A significant flood caused by heavy rain and construction work kept Polito Avenue from Rutherford Avenue to Wall Street in Lyndhurst closed much of last week — through Sunday, Nov. 8 — and caused quite a headache for businesses in the area, Det. Lt. Vincent Auteri, the public-information officer of the Lyndhurst Police Department, told The Observer.
Following heavy rain — which happened two weeks ago — Auteri says the water generally “recedes quickly,” but it appeared the rainwaters didn’t this go-round.
“We got a sense something was wrong after the water didn’t recede quickly after the rain,” Auteri said.
So what exactly happened to cause the flooding last week?
Auteri says engineers said during “dynamic compaction” a “corrugated culvert pipe broke ” at a construction site on Polito Avenue.
The Federal Department of Transportation calls dynamic compaction a method used to “improve weak ground deposits” including that of “natural occurring soils,” “landfill deposits,” “building rubble,” “partially saturated clay fill deposits” and “collapsible soils.”
As of Thursday, Nov. 5, a private crew was on-site working to make the necessary repairs. The project was being overseen by the Township of Lyndhurst and Neglia Engineering, the township’s official engineering firm.
Auteri says the flooding caused water levels 2-feet high in most areas to as high as 3.5-feet in smaller areas.
Since some of the property in question is owned by the New Jersey Sports & Exposition Authority, officials from that state agency were also supervising the repairs meant to get the water to fully recede.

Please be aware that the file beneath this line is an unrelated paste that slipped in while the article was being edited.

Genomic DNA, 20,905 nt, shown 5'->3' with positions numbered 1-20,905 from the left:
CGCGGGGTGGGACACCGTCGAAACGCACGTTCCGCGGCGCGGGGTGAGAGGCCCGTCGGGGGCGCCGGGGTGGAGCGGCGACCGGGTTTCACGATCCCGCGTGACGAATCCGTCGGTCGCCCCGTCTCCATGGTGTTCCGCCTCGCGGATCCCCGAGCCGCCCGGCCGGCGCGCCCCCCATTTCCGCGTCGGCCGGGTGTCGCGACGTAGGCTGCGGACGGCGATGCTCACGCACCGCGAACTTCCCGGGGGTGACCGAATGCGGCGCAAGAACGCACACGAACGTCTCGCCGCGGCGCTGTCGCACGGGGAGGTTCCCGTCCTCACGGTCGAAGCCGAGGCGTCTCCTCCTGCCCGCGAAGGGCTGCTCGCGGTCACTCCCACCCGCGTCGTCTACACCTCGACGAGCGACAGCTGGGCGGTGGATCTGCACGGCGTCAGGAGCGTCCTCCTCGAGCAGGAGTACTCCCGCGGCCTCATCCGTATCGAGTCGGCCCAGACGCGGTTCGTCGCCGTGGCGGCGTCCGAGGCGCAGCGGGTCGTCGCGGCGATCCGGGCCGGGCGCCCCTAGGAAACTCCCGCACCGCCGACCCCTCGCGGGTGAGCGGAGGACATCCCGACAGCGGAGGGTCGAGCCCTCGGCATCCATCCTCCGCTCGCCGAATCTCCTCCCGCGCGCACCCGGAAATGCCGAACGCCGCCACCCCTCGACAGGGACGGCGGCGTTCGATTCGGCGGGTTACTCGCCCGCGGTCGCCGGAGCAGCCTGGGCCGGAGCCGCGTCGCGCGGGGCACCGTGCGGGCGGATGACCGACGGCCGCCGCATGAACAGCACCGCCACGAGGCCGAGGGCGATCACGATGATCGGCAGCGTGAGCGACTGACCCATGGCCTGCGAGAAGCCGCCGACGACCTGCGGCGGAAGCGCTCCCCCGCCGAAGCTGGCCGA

The Lyndhurst Office of Emergency Management, Bergen Count OEM, the NJ State Police, Lyndhurst Department of Public Works and Parks Department were also assisting.
The closure of the road required the re-routing of several bus routes as well as regular traffic in the area. Medieval Times is not open, so its business was not deterred by the flooding, but Auteri says a few hotels in the area, an eatery, a daycare center and an office complex “may have had a difficult time” during the closure.
When the floods first began, following the rains, several drivers attempted to navigate the flood waters, despite the road signage indicating closure. Police had to rescue at least two civilians whose vehicles got stuck in the 2-foot high water.
“Fortunately, no one was injured,” Auteri said.
The same probably couldn’t be said for the vehicles, which couldn’t be towed until the water recedes, according to Auteri.
“The civilians who were helped had no choice but to abandon their cars,” he said.
As of presstime, Monday, Nov. 9, Clay Avenue remains closed as repair work continues, Auteri says.
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Kevin A. Canessa Jr. is the editor of and broadcaster at The Observer, a place where he has served on and off since 2006. He is responsible for the editorial content of the newspaper and website, the production of the e-Newspaper, writing several stories per week (including the weekly editorial), conducting live broadcasts on Facebook Live, including a weekly recap of the news — and much more behind the scenes. Between 2006 and 2008, he introduced the newspaper to its first-ever blog — which included podcasts, audio and video. Originally from Jersey City, Kevin lived in Kearny until 2004, lived in Port St. Lucie. Florida, for four years until February 2016 and in March of that year, he moved back to West Hudson to return to The Observer full time. Click Here to send Kevin an email.